Ambiguous Hero of the Year
Winner: Baburam Bhattarai (Prime Minister, Nepal)
It’s hard to think of a public figure in India who deserved anything more than a slap round the face and a barrage of merciless ridicule for their performance in 2011. If Indian politicians were the Japanese samurai of a certain era, there would have been a brutal spate of harikiri suicides in Delhi’s posher enclaves and the leading parties would be struggling to find enough convicted felons to fill the newly vacant positions. But this is India, so all we got was the endless wittering of people blaming everything on someone else.
This year’s top prize therefore heads across the border to India’s little Himalayan neighbour, where the new prime minister, Mr Bhattarai, has broken all the rules of recent Nepali politics and actually got something done. His willingness to compromise and stand up to hardliners in his Maoist party has resulted in a long-awaited deal to integrate former rebels into the army and brought a rare sense of hope that a deadline might finally be met for completing the peace process (now a year and a half overdue). It probably won’t happen, of course, but a good effort nonetheless.
The Political Wrecking Ball Award
Winner: Mamata ‘Didi’ Banerjee (Chief Minister, West Bengal)
You have a retail reform you want to pass? A real-life economic reform for the first time in your godforsaken two years in power?! Well, unfortunately this does not fit with Didi’s plans of constructing a megalomaniac cult of personality around herself at the expense of the rest of the country. So Smash! Down it goes.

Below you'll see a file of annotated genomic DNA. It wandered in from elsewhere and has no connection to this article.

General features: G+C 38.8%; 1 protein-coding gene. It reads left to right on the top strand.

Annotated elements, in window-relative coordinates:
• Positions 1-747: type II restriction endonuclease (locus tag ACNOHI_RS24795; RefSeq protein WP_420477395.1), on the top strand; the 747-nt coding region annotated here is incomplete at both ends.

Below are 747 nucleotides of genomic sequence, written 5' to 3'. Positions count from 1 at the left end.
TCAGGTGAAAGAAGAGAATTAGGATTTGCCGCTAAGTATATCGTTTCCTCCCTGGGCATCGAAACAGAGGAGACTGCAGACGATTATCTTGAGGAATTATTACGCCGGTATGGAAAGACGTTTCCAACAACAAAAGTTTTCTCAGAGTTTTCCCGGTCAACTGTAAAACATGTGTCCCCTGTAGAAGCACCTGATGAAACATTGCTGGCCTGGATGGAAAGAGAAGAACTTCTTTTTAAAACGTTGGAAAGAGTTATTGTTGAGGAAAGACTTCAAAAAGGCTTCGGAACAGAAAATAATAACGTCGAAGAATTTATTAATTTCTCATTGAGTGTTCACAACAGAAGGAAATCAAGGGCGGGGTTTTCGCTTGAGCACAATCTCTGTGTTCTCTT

Your relations with Bangladesh have vastly improved in the last couple of years and you want to cement that with a high-profile visit from the PM and a crucial agreement on water-sharing? Well, not so fast, because here comes Didi the Wrecking Ball to royally cock things up with her “I’m not even coming to the talks, so screw you”-approach to delicate negotiation.
Need a final nail in the coffin for that anti-corruption bill you didn’t really want to pass? Not a problem.
And while we’re here, how are those election promises coming along, Ms Banerjee? Released many political prisoners yet? Is Calcutta on the way to looking like London? Any progress on that $35 billion debt?
The Yeah, and I’m Santa Claus Award for Self-Delusion
Winner: Anna Hazare (for thinking he’s the second coming of Gandhi)
This point has been made elsewhere and properly enough times that I don’t need to reiterate it.
Beating villagers with sticks isn’t Gandhian.
Glossing over the wrong-doings of the BJP to the extent that your movement becomes a veritable arm of a Hindu nationalist party isn’t Gandhian.
Simply sitting on a stage without food for a few days demanding a new layer of corruptible bureaucracy without mentioning anything about caste discrimination or Hindu-Muslim relations, and then repeating the same action until no one gives a crap anymore, while failing to come up with any innovative new forms of protest that might capture people’s imagination for more than a few fleeting Facebook-driven moments is not Gandhian.
Failing to understand the problem or its possible solution is not Gandhian.